Here's the rest of The Star. Things get a bit surreal and intense...
UPSIDE’s 1999 Hot 100
Ariba IPO Goes Through the Roof
Web Firm Neoforma Names to Top Post Zollars From Cardinal
Jeff and I had started Neoforma.
We had provided its first monetary food. We had reared the company, nurtured it, guided it, imposed our will and ingrained our personal ethics. But we did not control Neoforma...
Healtheon, Neoforma Join Forces
Motivation and intelligence in the absence of experience yields dazzling inertia.
I hadn’t thought about Sharon for more than a decade...
Cool Company - A Site Where Hospitals Can Click to Shop
E-Commerce Poised to Impact Healthcare Supply Industry Significantly
The Trillion-Dollar Opportunity
Balance is not always found in the middle.
In moments of stress or confusion, I often catch myself looking back in time to similar situations...
Sizzling Start-ups — 10 E-Commerce Companies to Watch — Health Site’s Business Thrives
We were surprised by how long it took for the imitators to arrive. We were even more surprised by how large their flock was.
Nearly three years after starting Neoforma we caught our first glimpse of real, potential competition—mere shadows of shapes, moving along the periphery...
Neoforma Matches Healthcare Equipment Vendors with Clients Via Unusual Website.
The New Internet Market Makers
Many of industry’s renowned mavericks and iconoclasts do not convey their depth and complexity during routine encounters. But some do.
Our software developers had worked almost nonstop for two months— and straight through the holiday season—to get our new website under control. Fortunately, our customers and investors had been largely quiet during the end-of-the-year holidays...
Net Sites Take Liaison Role in Biz-to-Biz Transactions
Partitions, earlier erected for protection, now imprisoned the architect.
Since the day that we had enabled our website visitors to communicate with manufacturers of medical equipment, we had been receiving email from people who couldn’t find what they were looking for on our site...
The Web Hotlist—Web sites worth checking out
Forget Disintermediation, Portals: There’s a New Buzzword in Town
As our audience grew, we had to put our best face before the cameras.
Two months earlier, in September, Junglee, which had been founded three months after Neoforma, was sold to Amazon.com for nearly two hundred million dollars in stock...
Neoforma Designs Website to Offer Medical Search Engine.
Healthcare Goes Online
Neoforma Makes Itself Indispensable to Buyers and Sellers
So much that hadn’t been possible before suddenly seemed inevitable. We passionately came to believe that it was our responsibility to pursue every opportunity.
The Chief Medical Officer of one of the world’s largest aid organizations was going to be quoted in an upcoming article saying that Neoforma was the—sort of—“medical Yahoo” of search engines...
Online bookseller Amazon.com said Tuesday it agreed to buy Junglee, a software company that makes it easy to comparison shop on the Web, and PlanetAll, a Web-based address book and reminder service.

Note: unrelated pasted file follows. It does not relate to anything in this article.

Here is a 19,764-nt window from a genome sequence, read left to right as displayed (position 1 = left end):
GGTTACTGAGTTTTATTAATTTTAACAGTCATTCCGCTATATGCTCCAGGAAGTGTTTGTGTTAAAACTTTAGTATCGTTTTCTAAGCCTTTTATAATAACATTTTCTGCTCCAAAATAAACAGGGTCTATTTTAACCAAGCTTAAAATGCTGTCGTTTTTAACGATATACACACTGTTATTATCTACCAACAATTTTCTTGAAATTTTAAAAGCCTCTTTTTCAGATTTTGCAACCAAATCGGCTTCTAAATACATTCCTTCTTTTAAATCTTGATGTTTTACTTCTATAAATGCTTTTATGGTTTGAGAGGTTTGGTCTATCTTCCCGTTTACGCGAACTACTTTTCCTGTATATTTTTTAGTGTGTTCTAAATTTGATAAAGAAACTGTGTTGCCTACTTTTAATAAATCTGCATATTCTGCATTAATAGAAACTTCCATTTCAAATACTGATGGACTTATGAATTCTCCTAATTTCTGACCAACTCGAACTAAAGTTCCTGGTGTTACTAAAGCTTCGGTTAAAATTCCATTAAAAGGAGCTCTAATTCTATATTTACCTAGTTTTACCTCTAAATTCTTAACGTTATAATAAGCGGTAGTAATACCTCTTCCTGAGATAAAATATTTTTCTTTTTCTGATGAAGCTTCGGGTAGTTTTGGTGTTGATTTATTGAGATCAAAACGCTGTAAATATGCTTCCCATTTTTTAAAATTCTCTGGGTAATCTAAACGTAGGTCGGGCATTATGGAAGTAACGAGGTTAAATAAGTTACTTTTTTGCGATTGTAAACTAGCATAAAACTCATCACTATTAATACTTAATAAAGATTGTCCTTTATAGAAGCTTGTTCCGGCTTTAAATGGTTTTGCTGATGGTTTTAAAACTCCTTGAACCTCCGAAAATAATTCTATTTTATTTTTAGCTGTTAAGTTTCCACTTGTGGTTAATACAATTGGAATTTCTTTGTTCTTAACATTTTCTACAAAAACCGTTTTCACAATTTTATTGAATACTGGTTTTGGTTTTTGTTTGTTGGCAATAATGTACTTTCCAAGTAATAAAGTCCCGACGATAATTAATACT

A company’s psyche develops slowly, imperceptibly. Old patterns merge with new traditions to form an entirely new cultural tapestry.
Just before graduating from architectural college, I burned out of school in spectacular fashion. I used the excuse that I had run out of money and jumped into a chaotic cycle of exploration...
Neoforma Uses Immersive Imaging from Be Here for Groundbreaking Medical Facility Planning Application
Panographic image of a medical linear accelerator room
Spinning rooms and not much more.
That was the description that one of our competitors would later use to belittle us. However, I was quite flattered by this characterization. In a time when none of the companies that competed with Neoforma had offered anything original or substantial, we had something quite grand...
Buck’s Restaurant in Woodside, California
I am not one who can live in a stereotype without subconsciously fighting it.
Trapped as I was in the role of an aggressive, dotcom entrepreneur, I lacked many, if not most, of the habits of the natives...
Having generally disclaimed all right and ability to draw concise conclusions from my business experience, I will now acquiesce to many early readers of Starting Something who asked me to summarize my advice for managers and entrepreneurs.
My partner, Jeff, and I did many things right that would have been wrong in another place or time. And we did many things wrong that would have been right in other circumstances. Luck plays a substantial role in the fate of young companies. However, there are some principles that are true beyond place and time. Here is what I would have liked to have had posted above my desk throughout the days at my first company, and what I now refer back to often:
Letting go felt very good—until I lost my grip.
Jeff and I were getting tired. Tired of wearing so many hats to work each day. I fantasized what it would be like to focus on only a few jobs at a time...
Independent middle managers, that’s what we needed. Just a few talented people who could relieve our burden in several areas. We were much too picky to ignore the little things. There were many parts of the company neither Jeff nor I had time to run as well as we believed they should be run—like managing the software development process.
I had been searching for someone to run a programming group. Most of the dozens of people I interviewed had high expectations, but showed little promise. Most of them had nowhere near the management experience that I had. Yet they expected salaries that were half again or double mine. I wanted someone more experienced than me at managing technology personnel, not someone just out of school.
The headhunters sympathized, “That’s just the way the market is right now. These are the most sought-after people in the Valley. Most of the good ones have already been hired by the consumer-oriented Internet start-ups. And we can’t get their attention because they’re vesting their options that are worth a small fortune. When they cash out, they’ll probably retire. If you change your mind and decide you’re willing to pay a quarter to a half million, we might be able to find some candidates with more than a couple of years of experience.”
I had this momentary vision of putting my own résumé out there, getting a job making so much money without the daily fear of going broke, or the constant worry over what was not getting done. It hadn’t really occurred to me how much experience I had gained in the last two years. I was a veritable veteran of the Internet boom. Scary thought, because I felt that I knew so little about the frontier I was heading into.
I was trying to hire guides, only to find that they didn’t know much more about the territory than I. I didn’t want to become a technologist. I wanted to hire one. Candidates with just a moderate knowledge of the Internet and people management skills would do fine, but I couldn’t even find those.